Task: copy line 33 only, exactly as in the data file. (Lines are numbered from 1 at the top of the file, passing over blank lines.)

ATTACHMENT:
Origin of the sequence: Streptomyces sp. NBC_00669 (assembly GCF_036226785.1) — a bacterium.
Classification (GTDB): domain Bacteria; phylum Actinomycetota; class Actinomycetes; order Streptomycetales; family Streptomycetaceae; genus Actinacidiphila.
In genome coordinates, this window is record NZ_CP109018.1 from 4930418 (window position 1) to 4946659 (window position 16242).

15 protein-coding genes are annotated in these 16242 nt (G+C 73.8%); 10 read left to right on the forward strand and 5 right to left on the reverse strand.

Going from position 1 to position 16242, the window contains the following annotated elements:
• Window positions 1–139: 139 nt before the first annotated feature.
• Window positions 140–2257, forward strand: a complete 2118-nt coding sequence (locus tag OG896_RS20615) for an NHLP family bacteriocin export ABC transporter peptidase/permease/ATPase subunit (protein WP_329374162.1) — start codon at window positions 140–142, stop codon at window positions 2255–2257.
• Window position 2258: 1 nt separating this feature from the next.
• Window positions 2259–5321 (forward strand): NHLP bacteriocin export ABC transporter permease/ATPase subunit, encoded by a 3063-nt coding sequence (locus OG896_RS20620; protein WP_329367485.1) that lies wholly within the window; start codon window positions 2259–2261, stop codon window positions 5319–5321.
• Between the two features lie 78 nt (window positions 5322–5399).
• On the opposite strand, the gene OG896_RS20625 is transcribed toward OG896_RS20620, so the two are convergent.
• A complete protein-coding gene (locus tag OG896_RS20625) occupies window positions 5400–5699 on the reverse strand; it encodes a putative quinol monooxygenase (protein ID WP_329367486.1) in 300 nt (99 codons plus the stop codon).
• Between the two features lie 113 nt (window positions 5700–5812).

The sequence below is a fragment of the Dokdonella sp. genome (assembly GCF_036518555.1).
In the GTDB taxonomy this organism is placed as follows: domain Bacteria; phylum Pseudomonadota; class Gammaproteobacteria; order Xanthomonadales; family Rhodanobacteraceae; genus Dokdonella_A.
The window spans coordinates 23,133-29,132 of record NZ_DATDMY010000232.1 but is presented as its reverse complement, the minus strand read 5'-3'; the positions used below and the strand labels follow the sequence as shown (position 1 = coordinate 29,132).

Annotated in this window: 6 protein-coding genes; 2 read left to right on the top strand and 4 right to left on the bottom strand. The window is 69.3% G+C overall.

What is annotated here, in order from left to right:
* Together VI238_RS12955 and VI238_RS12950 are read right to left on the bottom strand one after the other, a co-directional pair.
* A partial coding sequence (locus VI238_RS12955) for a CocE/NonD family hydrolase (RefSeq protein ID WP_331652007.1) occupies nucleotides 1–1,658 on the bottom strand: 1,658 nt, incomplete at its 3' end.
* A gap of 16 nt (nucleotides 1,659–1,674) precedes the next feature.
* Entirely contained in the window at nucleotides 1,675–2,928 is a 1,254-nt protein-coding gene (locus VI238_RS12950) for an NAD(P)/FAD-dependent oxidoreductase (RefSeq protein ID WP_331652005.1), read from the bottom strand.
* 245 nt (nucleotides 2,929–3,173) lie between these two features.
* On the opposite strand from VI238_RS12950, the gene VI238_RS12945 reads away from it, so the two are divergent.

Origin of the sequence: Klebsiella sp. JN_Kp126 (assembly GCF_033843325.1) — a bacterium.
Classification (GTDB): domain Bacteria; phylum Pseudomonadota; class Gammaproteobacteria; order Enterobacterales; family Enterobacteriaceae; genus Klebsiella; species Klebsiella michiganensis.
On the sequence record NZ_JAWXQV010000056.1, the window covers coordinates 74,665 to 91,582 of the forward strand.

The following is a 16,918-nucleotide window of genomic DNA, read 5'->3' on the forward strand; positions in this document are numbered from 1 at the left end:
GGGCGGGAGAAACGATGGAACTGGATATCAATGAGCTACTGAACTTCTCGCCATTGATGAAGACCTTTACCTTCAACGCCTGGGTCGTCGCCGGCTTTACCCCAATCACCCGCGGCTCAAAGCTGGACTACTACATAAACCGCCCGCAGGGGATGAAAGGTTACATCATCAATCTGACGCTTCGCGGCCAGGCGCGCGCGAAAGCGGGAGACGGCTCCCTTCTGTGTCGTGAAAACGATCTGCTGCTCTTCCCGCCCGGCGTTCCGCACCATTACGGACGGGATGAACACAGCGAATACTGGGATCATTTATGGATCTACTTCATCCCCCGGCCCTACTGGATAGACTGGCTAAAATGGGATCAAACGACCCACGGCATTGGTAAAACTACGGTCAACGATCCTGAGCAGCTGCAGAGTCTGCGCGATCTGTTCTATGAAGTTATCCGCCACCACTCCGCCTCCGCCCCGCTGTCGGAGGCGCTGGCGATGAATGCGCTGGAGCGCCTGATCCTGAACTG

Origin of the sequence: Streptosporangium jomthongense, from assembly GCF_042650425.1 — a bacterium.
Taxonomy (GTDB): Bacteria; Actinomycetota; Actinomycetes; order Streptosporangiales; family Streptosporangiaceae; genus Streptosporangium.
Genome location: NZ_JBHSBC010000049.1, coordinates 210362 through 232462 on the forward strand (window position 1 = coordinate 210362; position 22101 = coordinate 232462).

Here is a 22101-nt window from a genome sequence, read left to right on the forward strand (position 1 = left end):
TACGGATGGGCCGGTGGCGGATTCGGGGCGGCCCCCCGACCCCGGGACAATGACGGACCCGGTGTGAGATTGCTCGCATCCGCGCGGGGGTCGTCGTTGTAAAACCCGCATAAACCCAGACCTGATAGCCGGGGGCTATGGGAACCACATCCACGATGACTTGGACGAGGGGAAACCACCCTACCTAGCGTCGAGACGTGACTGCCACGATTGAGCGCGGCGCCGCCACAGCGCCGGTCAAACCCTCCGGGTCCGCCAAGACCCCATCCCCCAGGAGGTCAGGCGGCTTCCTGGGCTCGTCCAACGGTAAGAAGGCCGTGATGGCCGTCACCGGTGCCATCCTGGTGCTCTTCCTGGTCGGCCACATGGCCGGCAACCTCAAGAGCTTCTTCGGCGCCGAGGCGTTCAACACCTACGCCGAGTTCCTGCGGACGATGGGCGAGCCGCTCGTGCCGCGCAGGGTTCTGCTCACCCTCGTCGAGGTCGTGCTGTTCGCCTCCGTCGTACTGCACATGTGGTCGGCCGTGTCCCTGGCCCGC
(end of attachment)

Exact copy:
Here is a 22101-nt window from a genome sequence, read left to right on the forward strand (position 1 = left end):